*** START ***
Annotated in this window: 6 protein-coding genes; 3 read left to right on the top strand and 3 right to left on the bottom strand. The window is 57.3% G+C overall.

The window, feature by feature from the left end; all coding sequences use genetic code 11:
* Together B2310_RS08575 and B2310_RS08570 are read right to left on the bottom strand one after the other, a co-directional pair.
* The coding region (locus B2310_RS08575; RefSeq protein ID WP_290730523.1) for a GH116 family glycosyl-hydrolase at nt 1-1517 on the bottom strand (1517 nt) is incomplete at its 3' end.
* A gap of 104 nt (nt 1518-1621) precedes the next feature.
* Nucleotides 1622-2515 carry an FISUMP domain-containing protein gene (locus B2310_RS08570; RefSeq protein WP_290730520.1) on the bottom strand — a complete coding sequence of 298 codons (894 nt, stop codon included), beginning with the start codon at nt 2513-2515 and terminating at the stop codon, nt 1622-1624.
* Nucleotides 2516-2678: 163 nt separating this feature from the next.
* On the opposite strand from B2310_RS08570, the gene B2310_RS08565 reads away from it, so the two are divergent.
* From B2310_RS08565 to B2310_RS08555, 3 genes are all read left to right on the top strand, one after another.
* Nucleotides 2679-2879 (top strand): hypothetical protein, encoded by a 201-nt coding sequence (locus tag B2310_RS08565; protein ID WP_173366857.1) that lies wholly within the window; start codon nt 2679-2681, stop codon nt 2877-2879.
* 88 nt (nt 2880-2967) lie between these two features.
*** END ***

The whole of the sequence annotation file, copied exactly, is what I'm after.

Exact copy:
Annotated in this window: 6 protein-coding genes; 3 read left to right on the top strand and 3 right to left on the bottom strand. The window is 57.3% G+C overall.

The window, feature by feature from the left end; all coding sequences use genetic code 11:
* Together B2310_RS08575 and B2310_RS08570 are read right to left on the bottom strand one after the other, a co-directional pair.
* The coding region (locus B2310_RS08575; RefSeq protein ID WP_290730523.1) for a GH116 family glycosyl-hydrolase at nt 1-1517 on the bottom strand (1517 nt) is incomplete at its 3' end.
* A gap of 104 nt (nt 1518-1621) precedes the next feature.
* Nucleotides 1622-2515 carry an FISUMP domain-containing protein gene (locus B2310_RS08570; RefSeq protein WP_290730520.1) on the bottom strand — a complete coding sequence of 298 codons (894 nt, stop codon included), beginning with the start codon at nt 2513-2515 and terminating at the stop codon, nt 1622-1624.
* Nucleotides 2516-2678: 163 nt separating this feature from the next.
* On the opposite strand from B2310_RS08570, the gene B2310_RS08565 reads away from it, so the two are divergent.
* From B2310_RS08565 to B2310_RS08555, 3 genes are all read left to right on the top strand, one after another.
* Nucleotides 2679-2879 (top strand): hypothetical protein, encoded by a 201-nt coding sequence (locus tag B2310_RS08565; protein ID WP_173366857.1) that lies wholly within the window; start codon nt 2679-2681, stop codon nt 2877-2879.
* 88 nt (nt 2880-2967) lie between these two features.